A line of five people stands facing a sixth person, who stands in front of a whiteboard and speaks while gesturing with his hands. The person in front of the whiteboard is a man with dark hair and a dark beard. He wears a light blue T-shirt and blue pants with green rubber gloves sticking out of one pocket and a walkie-talkie clipped to another pocket. Three people dressed similarly stand in the line facing him; the two of them standing nearest to the viewer also hold yellow hard hats under their arms. The other two people in the line are a man in a white collared shirt and black blazer and a woman in a dark gray pantsuit over a light blue shirt. The two people in suits hold white hard hats under their arms. The room in the background is a large empty warehouse.
Members of employee resource groups can work together to solve problems and create innovative solutions while also providing a space for camaraderie to grow. — Getty Images/Drazen Zigic

Employee resource groups (ERGs) are employee-led groups designed to foster a diverse and inclusive workplace. An ERG will typically support employees who share a common identity, like people of color or employees with disabilities. Here are six ways employee resource groups can improve employee retention.

Foster inclusion

Research from McKinsey found that ERGs foster inclusion in a number of ways. The connections employees develop can help them feel like they’re part of a community and reduce feelings of isolation. They also give a voice to groups that were traditionally underrepresented in the workforce.

ERGs also help employees feel like they can be themselves, which helps them find more meaning in their work. And the systems developed through ERGs help build acceptance and camaraderie across the entire organization.

[Read more: What Is DEI? Defining Diversity, Equity, and Inclusion]

Improve diversity

When you advertise that your company has an ERG in a job posting or on a career site, it can help with your recruiting efforts. Having an ERG can help you recruit more diverse job candidates, since applicants can see you working to amplify minority voices.

And your employees who joined the ERG and feel supported may be likely to encourage their connections to apply for job openings. This is another way you can attract more diverse candidates.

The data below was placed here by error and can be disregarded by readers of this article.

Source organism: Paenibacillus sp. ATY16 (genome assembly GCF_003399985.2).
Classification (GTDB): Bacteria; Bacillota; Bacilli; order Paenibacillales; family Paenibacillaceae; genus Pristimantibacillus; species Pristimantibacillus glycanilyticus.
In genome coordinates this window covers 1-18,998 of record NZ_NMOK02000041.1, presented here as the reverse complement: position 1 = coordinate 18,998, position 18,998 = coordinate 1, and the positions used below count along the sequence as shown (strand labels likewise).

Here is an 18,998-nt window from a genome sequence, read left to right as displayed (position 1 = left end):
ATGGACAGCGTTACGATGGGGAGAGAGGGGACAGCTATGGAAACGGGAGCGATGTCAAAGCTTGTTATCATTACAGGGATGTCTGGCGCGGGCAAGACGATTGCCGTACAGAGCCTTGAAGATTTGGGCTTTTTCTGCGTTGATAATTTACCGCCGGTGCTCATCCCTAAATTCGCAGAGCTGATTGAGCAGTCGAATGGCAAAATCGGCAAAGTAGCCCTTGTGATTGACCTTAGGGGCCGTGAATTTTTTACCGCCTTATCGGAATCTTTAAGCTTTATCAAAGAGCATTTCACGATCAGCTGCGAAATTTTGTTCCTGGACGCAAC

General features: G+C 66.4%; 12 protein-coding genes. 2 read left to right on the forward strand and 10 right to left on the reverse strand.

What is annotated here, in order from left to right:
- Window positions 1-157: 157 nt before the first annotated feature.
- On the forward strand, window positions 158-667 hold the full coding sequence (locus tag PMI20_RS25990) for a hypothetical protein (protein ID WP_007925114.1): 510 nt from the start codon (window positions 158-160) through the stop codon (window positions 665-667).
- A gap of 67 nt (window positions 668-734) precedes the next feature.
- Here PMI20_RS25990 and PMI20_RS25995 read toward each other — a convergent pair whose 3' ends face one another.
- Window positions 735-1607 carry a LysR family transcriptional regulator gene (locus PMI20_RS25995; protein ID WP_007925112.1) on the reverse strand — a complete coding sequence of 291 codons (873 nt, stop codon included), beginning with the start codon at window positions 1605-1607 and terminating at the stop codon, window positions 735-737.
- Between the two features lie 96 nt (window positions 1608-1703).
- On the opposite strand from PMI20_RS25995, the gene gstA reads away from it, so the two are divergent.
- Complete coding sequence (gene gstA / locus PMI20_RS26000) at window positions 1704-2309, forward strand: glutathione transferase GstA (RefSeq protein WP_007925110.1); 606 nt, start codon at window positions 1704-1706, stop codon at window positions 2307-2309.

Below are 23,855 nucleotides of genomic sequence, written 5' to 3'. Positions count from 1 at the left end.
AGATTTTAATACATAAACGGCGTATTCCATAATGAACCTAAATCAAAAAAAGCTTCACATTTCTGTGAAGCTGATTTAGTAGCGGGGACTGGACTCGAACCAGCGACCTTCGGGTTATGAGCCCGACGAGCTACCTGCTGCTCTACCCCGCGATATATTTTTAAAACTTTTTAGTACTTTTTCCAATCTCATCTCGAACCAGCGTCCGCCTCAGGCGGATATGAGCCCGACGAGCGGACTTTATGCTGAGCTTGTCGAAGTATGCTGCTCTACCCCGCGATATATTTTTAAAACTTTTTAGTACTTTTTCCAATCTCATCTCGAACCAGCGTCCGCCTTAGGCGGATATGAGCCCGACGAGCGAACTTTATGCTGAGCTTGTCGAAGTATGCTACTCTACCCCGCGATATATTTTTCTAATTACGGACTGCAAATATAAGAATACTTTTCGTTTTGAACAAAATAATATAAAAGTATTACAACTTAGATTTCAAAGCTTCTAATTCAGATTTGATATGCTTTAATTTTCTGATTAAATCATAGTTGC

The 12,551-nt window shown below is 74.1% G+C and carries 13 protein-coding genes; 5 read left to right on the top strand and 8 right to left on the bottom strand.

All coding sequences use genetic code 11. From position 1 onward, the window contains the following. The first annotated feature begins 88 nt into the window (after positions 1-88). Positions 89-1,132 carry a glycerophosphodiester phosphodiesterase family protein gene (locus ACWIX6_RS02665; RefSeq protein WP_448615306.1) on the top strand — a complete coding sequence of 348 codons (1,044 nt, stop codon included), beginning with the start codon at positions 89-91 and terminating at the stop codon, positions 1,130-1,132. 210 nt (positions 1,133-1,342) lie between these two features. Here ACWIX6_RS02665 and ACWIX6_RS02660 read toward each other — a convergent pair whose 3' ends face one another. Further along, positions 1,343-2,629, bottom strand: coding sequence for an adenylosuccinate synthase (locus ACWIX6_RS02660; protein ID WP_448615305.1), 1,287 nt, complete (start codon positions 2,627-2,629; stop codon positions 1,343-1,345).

One survey found that 70% of Gen Z respondents were more likely to apply for a job with an ERG. Across all age demographics, over half of those surveyed said the presence of an ERG would make them more likely to stay at a job.

Improve the employee experience

When a group of employees feel undervalued at work and like their opinions don’t matter, everyone at the office can be negatively impacted. These employees may become disengaged and pass off their work to their teammates. Disengagement can also lead to conflict and fighting among team members.

Having an ERG can help you recruit more diverse job candidates, since applicants can see you working to amplify minority voices.

An effective ERG helps everyone feel more valued at work, which improves your company culture. ERGs ensure that everyone’s voices are heard, which can improve employee engagement.

A good example of this is AT&T's ERG, the NETwork, which has over 11,000 members. AT&T reported that it has had an 86% retention rate among its black employees since starting the ERG.

[Read more: How to Increase Employee Satisfaction]

Improve innovation

In large organizations, it’s easy for silos to form and for different groups of individuals to stop talking to one another. But a truly innovative company needs a variety of different viewpoints looking at the problem.

An effective ERG can make your company more innovative since you have more diverse perspectives in the workplace. It can also act as a think tank to leverage the ideas of its members.

Solve workplace problems

When employees are involved in an ERG, they can solve workplace problems that may have gone unaddressed otherwise. When employees have an issue that frustrates them about the company, they may stay silent or complain to a coworker about it, causing resentment to grow.

Multiple people may have the same issue, but since they aren’t organized, they can’t do anything about it. However, employees involved in an ERG can come together, talk about the problem, and come up with possible solutions.

Develop new company leaders

In addition to providing support and community, ERGs can offer professional development opportunities. For instance, an ERG can host workshops, a speaker series, and other training to help employees develop the skills they need to advance in the company. So as you support your employees within the ERG, you’re also developing the future leaders for your organization.

Numerous studies have shown that employees want access to employee training and development. For instance, employee retention rates are 34% higher for companies that provide these opportunities.

[Read more: How to Find an Employee Upskilling or Reskilling Program]

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